The first story is told to half your staff (50 people) and withheld from the other 50 staffers. If it is leaked, you immediately know the leaker is among the first 50, or, if it doesn’t leak, the leaker is in the other half. Whichever 50 staffers are still suspects, give 25 of them a new story, and withhold same from the other 25. Repeat this process and you get a sequence like this: 100, 50, 25, 13, 7, 4, 2, 1, such that within 7 steps you’ve narrowed the search down to one culprit.
[p.s…: any resemblance between this process and our current Administration is probably not just coincidence.]

Sunday, August 20, 2017

Math Was Never the Same Again

Sandro Contenta provides this Sunday reflection from a profile of Canada’s Robert Langlands:

“In 1966, [Robert] Langlands almost abandoned mathematics. Deep mysteries in number theory discouraged him. He decided on a change of scenery and applied for a job in Turkey.
‘The decision itself freed me and I began to amuse myself with mathematics without any grand hopes or serious intentions,’ he said in written answers to a 2010 UBC interview.
Inspiration struck during the Christmas break, in an empty, grand old building on the Princeton campus, as Langlands gazed at a garden through leaded windows.
He described his revelation in a Jan. 16, 1967 letter to Andre Weil, a giant in the field of number theory: ‘If you are willing to read as pure speculation,’ he wrote Weil, I would appreciate that; if not — I am sure you have a waste basket handy.’
"Three years later, after he’d returned from Turkey, Langlands published his two theories, called functoriality and reciprocity, under the title ‘Problems in the Theory of Automorphic Forms.’ Math would never be the same again.”

Thursday, August 17, 2017

It Was a Wiles Wednesday

Two pieces on Andrew Wiles showed up yesterday… with little overlap ;)
Ben Orlin and his round-faced friends here for your light read:

…and Peter Cameron delving into the Langlands Program here with some heavy going:

And even if you've seen it before, always worth watching again:

Wednesday, August 16, 2017

If I Had A Hammer... I'd Hammer Out a Warning

Sorry, I’m in a mood (someone put me there), so just a bit more music for the moment (‘cuz as bad as the 60’s were, they seem glorious compared to today):

Sunday, August 13, 2017

American Tune...

“And I don't know a soul who's not been battered
I don't have a friend who feels at ease
I don't know a dream that's not been shattered or driven to its knees
But it's alright, it's alright, for we live so well, so long
Still, when I think of the road we're traveling on
I wonder what's gone wrong, I can't help it I wonder what's gone wrong”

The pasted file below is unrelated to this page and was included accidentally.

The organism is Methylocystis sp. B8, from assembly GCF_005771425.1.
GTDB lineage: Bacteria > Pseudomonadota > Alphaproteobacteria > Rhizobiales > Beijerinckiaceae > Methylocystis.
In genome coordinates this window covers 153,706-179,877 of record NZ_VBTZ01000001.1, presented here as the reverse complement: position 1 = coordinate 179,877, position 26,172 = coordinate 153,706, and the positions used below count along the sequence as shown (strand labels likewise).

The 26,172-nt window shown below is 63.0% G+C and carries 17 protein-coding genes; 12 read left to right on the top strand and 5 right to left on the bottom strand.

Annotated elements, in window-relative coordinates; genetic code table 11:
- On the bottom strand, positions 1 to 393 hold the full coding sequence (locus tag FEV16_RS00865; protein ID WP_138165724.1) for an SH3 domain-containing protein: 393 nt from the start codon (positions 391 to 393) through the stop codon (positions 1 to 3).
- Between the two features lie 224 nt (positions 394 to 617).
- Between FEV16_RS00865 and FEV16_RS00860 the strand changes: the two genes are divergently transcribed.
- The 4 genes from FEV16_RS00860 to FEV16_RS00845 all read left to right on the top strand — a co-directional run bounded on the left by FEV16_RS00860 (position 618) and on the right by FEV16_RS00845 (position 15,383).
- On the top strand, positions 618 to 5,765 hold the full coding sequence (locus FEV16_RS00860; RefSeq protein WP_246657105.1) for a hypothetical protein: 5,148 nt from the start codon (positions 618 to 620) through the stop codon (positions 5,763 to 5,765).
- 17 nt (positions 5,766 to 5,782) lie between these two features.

Category Theory via Eugenia Cheng

For Sunday reflection, Eugenia Cheng describing 'category theory':
"This is how category theory arose, as a new piece of math to study math. In a way, category theory is an ultimate abstraction. To study the world abstractly you use science; to study math abstractly you use category theory. Each step is a further level of abstraction. But to study category theory abstractly you use category theory."

Thursday, August 10, 2017

"the psychology of unspeakable truths"

I hope you've already seen it, but in case not, Scott Aaronson's latest post is both a thoughtful tribute to A.N. Kolmogorov and a somewhat stoic commentary about the world we  find ourselves in:

...an important read, though not for any math.

Tuesday, August 8, 2017

In Case I’m Banished to a Gulag

People love… and... hate, lists… at least they’re a fun time-and-space-filler, so I've been thinking about which books I’d grab off the shelf if Donald Trump, in his wisdom (spelled “p-a-t-h-o-l-o-g-y”) decided to banish me to a remote Gulag, only letting me take along 10 of my math-related books; which ones might I grab quickly for sustenance and entertainment? In no particular order, here’s what I chose (some aren’t particularly mathy though):
a) The Colossal Book of Mathematics  — Martin Gardner (...so much fun and games and puzzlement!)
b) How Mathematicians Think — William Byers  (...a long time favorite of mine about ideas permeating and underlying mathematics)
c) The Outer Limits of Reason — Noson Yanovsky  (...my favorite volume from the last few years, weaving together so many important subjects)
d) How Not To Be Wrong — Jordan Ellenberg  (...popular best-selling treatment of mathematical thinking)
e) Things To Make and Do In the Fourth Dimension — Matt Parker  (...jaunty, wise, diverse, instructive topics)
f)  Love and Math — Ed Frenkel  (...fascinating bio and intro to the Langlands Program)
g) Math In 100 Key Breakthroughs — Richard Elwes  (...succinct overview of key math topics)
h) The Music of the Primes — Marcus du Sautoy  (...'cuz I gotta have one volume devoted to the Riemann Hypothesis)
i)  Metamagical Themas — Douglas Hofstadter  (...some of the best stuff from Hofstadter's fertile mind)
j)  Beyond the Hoax — Alan Sokal  (...not math, but rich overview of critical thinking and much more)
Oddly two of my favorite math expositors, Keith Devlin and Ian Stewart, didn’t quite make the cut, though I’ve happily read more of their books than any of the above authors. Nor does it include the single volume I still most frequently recommend to lay people: Strogatz’s “The Joy of X.”  And a lot of other wonderful picks, including some older classics, go unmentioned as well.
Admittedly, an eclectic list, framed to my interests, that wouldn’t satisfy many of the math-folks likely beside me at the Gulag. Oh well, at the very least I suspect I'd have the company of Devlin, Ed Frenkel, and John Allen Paulos along to help entertain me! ;) (...and probably many more of you as well; hey, maybe even Andy Borowitz would be there to keep us all in good humor).

Monday, August 7, 2017

Of Math and Physics

From Numberphile once again, this time on physics and math, for a general audience:

Sunday, August 6, 2017

Math Methods Versus Math Tricks

This week's Sunday reflection comes from Jim Propp in a recent Web piece:
"Mathematicians are people who like solving problems, and have the persistence to work on problems that take time to solve, and have collected a mental tool-kit consisting of methods that have helped them solve problems in the past. Some mathematicians distinguish between methods and tricks. A method is a tool that solves more than one problem, while a trick is a tool that applies to only one. Under this definition, I’d say that there are no tricks in math, and part of the discipline of getting good at math is to study every trick you encounter until you see the method hiding inside it."

Thursday, August 3, 2017


James Grime is a bit deranged in this recent Numberphile episode (or maybe he's a bit deranged in any Numberphile episode… and I mean that in a good way!):